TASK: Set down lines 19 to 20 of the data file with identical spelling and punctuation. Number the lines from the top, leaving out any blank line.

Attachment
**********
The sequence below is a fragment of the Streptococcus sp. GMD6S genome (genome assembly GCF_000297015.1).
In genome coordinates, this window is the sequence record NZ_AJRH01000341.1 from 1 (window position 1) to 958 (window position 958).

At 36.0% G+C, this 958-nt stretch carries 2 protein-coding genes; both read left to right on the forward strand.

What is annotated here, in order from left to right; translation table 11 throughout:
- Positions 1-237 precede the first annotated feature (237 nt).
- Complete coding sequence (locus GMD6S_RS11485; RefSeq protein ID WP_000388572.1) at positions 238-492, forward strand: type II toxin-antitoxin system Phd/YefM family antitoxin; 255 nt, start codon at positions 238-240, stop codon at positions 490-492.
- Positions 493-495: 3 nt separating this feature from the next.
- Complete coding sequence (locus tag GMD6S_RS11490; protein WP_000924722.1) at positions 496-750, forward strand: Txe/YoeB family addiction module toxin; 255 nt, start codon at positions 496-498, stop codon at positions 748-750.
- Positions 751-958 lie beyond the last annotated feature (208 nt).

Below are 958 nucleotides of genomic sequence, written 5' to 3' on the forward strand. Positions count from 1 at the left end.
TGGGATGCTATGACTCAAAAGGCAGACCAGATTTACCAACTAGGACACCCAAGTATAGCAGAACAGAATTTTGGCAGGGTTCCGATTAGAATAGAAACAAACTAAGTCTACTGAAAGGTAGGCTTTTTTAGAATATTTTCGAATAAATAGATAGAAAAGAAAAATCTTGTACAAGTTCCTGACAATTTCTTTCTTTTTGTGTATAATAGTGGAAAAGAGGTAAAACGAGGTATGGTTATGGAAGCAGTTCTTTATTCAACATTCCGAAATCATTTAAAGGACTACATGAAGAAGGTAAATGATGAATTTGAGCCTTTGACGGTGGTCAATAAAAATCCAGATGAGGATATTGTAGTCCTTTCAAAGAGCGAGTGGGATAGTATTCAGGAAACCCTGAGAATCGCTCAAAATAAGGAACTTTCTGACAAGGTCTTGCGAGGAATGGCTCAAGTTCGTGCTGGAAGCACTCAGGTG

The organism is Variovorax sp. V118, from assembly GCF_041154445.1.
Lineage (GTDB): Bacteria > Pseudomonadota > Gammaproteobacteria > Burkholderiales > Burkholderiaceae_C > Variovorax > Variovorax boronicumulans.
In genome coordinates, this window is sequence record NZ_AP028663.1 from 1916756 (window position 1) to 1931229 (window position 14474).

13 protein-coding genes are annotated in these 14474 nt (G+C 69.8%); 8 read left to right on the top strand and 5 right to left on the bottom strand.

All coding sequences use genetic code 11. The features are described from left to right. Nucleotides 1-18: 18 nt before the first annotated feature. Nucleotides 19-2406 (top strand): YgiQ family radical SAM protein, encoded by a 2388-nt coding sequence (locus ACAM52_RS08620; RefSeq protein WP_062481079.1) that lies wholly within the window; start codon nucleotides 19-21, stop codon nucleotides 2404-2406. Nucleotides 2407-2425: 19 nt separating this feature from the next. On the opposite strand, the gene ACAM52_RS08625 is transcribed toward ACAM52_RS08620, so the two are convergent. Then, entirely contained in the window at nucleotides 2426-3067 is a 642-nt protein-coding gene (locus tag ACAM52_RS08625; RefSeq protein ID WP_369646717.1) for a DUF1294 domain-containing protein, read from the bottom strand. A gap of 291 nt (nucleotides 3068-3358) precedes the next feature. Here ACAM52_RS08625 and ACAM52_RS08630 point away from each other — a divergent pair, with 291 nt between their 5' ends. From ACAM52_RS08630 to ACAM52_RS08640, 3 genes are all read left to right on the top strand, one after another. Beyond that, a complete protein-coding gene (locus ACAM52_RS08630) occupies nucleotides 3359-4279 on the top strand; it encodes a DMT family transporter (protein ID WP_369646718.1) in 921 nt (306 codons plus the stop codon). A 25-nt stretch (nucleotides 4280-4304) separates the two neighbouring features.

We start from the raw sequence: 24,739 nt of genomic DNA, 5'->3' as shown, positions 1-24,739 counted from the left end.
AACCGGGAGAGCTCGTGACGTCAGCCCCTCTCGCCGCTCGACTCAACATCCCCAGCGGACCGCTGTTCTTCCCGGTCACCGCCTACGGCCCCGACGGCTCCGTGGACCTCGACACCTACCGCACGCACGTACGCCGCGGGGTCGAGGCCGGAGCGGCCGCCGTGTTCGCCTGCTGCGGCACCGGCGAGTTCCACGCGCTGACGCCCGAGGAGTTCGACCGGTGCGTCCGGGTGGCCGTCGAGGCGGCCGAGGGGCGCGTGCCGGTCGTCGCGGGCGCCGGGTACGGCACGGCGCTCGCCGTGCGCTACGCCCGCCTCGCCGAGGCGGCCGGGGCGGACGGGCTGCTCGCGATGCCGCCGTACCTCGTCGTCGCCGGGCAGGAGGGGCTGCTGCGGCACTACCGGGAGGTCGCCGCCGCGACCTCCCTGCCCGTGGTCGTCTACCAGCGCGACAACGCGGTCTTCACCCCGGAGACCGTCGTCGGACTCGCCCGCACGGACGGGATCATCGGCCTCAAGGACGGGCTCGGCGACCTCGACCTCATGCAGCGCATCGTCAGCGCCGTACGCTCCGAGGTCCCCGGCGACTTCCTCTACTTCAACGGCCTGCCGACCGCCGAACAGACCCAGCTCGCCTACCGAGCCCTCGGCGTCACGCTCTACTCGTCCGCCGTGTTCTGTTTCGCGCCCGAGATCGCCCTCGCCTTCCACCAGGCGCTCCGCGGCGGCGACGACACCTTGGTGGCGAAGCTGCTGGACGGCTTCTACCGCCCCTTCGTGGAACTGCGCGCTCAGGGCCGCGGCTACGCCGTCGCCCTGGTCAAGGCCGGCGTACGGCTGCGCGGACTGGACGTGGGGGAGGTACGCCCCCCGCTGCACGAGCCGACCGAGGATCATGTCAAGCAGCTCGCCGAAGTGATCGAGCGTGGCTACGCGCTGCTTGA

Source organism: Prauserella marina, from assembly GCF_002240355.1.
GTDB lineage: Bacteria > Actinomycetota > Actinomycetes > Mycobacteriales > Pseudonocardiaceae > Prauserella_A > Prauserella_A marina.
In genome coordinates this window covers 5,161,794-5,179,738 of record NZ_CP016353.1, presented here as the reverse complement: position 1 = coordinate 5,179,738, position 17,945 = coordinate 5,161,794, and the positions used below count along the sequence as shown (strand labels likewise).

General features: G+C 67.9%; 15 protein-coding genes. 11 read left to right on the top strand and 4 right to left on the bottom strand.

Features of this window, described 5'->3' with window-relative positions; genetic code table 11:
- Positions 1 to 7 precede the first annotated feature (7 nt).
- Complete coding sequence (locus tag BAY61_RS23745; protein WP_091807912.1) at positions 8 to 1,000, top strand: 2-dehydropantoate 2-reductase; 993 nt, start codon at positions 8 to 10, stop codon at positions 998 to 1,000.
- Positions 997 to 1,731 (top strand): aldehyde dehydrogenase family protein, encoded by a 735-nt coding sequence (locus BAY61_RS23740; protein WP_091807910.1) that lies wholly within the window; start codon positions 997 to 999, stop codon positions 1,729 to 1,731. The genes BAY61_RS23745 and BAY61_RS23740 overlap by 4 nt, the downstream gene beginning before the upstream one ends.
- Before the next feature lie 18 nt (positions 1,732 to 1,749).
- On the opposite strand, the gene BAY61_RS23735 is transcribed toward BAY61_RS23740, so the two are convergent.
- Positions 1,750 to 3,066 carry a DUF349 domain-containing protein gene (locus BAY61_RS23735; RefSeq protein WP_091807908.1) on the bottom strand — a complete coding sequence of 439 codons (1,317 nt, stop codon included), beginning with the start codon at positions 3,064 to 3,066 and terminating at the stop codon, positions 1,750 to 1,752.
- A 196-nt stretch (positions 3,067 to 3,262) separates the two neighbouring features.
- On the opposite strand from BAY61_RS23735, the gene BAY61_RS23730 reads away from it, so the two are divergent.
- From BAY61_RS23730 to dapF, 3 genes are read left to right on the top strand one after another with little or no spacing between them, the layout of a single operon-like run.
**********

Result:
Source organism: Prauserella marina, from assembly GCF_002240355.1.
GTDB lineage: Bacteria > Actinomycetota > Actinomycetes > Mycobacteriales > Pseudonocardiaceae > Prauserella_A > Prauserella_A marina.